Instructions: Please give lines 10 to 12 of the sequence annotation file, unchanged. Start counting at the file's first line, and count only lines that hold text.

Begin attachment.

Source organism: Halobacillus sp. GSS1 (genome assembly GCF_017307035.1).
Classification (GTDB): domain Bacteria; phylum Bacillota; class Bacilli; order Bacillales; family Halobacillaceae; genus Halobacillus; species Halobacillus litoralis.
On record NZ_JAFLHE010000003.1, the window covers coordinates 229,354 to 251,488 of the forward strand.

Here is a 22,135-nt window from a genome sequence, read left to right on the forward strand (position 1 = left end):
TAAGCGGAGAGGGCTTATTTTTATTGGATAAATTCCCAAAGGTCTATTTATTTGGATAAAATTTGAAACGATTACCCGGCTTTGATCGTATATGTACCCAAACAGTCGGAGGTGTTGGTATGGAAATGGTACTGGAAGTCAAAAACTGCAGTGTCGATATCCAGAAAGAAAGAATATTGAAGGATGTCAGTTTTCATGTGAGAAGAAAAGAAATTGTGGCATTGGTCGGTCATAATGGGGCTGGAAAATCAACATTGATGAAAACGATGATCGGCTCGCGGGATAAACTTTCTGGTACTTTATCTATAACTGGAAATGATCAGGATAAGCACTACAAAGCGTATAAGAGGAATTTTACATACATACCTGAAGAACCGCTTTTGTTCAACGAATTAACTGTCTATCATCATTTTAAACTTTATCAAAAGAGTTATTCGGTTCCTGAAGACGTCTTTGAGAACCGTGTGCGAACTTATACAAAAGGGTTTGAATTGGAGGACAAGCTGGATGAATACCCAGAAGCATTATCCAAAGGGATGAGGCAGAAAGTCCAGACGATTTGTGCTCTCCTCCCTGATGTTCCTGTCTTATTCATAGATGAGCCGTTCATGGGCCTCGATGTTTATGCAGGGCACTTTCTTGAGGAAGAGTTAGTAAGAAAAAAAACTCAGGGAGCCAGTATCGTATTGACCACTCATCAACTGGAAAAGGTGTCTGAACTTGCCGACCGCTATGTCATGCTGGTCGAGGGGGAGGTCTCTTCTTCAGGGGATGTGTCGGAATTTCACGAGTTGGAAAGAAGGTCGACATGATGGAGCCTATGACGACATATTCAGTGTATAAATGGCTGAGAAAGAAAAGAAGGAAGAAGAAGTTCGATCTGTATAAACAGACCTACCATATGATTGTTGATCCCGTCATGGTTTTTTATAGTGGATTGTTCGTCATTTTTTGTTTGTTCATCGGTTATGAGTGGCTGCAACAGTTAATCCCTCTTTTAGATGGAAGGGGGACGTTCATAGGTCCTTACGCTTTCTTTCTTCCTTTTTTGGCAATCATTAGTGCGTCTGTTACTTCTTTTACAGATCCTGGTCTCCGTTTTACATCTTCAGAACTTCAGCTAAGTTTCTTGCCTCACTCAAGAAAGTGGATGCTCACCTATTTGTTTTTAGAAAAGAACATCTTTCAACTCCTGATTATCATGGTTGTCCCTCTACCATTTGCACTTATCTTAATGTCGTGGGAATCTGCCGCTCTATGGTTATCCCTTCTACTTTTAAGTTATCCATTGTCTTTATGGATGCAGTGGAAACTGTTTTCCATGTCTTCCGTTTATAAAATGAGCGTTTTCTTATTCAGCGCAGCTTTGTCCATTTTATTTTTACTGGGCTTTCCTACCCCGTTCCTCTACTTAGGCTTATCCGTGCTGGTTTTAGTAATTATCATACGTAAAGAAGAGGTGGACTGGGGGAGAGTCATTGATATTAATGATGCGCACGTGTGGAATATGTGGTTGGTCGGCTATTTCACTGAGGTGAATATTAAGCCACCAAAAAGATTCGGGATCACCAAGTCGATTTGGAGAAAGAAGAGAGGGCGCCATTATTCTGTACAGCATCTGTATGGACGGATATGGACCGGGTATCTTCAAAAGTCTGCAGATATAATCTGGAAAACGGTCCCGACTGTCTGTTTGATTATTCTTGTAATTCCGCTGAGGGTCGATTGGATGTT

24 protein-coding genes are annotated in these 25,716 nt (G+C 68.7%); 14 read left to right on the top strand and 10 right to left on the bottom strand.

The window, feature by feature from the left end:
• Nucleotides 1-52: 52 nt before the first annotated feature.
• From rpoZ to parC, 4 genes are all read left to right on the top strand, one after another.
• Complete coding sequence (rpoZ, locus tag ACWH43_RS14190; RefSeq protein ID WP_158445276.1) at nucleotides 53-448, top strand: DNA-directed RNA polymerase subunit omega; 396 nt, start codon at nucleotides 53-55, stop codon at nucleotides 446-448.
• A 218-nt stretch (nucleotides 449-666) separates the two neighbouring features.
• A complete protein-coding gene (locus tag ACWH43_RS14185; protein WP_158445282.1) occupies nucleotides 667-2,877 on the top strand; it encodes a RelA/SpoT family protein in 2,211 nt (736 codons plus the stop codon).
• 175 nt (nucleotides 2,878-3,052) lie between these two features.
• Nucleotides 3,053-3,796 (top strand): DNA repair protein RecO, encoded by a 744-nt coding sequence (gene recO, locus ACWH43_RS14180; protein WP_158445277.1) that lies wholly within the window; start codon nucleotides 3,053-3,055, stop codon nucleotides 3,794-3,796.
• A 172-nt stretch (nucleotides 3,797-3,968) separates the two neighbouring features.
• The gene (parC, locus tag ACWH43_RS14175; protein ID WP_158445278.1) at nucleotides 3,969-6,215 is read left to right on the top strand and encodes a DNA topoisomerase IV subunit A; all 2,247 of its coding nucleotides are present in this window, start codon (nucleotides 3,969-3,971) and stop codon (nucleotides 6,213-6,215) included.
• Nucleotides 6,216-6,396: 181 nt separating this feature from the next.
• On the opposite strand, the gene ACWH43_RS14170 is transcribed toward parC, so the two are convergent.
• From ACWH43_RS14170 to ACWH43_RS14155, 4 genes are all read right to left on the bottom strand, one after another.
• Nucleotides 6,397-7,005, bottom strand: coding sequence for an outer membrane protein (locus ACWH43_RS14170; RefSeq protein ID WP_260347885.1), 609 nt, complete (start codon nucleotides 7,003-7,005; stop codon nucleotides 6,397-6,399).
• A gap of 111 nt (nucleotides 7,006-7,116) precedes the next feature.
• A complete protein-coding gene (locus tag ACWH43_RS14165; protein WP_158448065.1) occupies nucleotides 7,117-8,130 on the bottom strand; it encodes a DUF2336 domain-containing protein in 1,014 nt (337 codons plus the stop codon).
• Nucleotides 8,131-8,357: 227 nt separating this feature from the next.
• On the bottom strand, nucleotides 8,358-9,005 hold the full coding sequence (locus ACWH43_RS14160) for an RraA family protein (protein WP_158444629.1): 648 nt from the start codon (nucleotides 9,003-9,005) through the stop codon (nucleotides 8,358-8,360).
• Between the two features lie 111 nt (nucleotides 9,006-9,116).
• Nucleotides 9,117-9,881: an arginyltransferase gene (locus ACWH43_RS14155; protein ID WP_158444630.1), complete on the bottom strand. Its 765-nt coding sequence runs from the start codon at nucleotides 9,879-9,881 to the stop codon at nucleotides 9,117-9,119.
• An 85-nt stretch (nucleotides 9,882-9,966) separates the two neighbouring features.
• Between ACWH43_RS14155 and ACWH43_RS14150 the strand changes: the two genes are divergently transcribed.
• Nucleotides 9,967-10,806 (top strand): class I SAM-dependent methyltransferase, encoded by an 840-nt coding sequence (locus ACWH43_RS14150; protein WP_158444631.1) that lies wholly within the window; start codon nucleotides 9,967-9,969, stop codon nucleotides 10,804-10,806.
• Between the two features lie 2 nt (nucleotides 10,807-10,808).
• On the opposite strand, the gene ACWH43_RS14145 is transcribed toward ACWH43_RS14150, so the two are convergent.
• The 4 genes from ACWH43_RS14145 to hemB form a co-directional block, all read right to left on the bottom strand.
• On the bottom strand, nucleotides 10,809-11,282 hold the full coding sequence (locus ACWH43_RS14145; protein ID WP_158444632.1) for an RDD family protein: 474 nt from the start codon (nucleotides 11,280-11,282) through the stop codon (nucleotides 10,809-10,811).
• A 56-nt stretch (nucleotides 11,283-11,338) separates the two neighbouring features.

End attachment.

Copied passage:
• Complete coding sequence (rpoZ, locus tag ACWH43_RS14190; RefSeq protein ID WP_158445276.1) at nucleotides 53-448, top strand: DNA-directed RNA polymerase subunit omega; 396 nt, start codon at nucleotides 53-55, stop codon at nucleotides 446-448.
• A 218-nt stretch (nucleotides 449-666) separates the two neighbouring features.
• A complete protein-coding gene (locus tag ACWH43_RS14185; protein WP_158445282.1) occupies nucleotides 667-2,877 on the top strand; it encodes a RelA/SpoT family protein in 2,211 nt (736 codons plus the stop codon).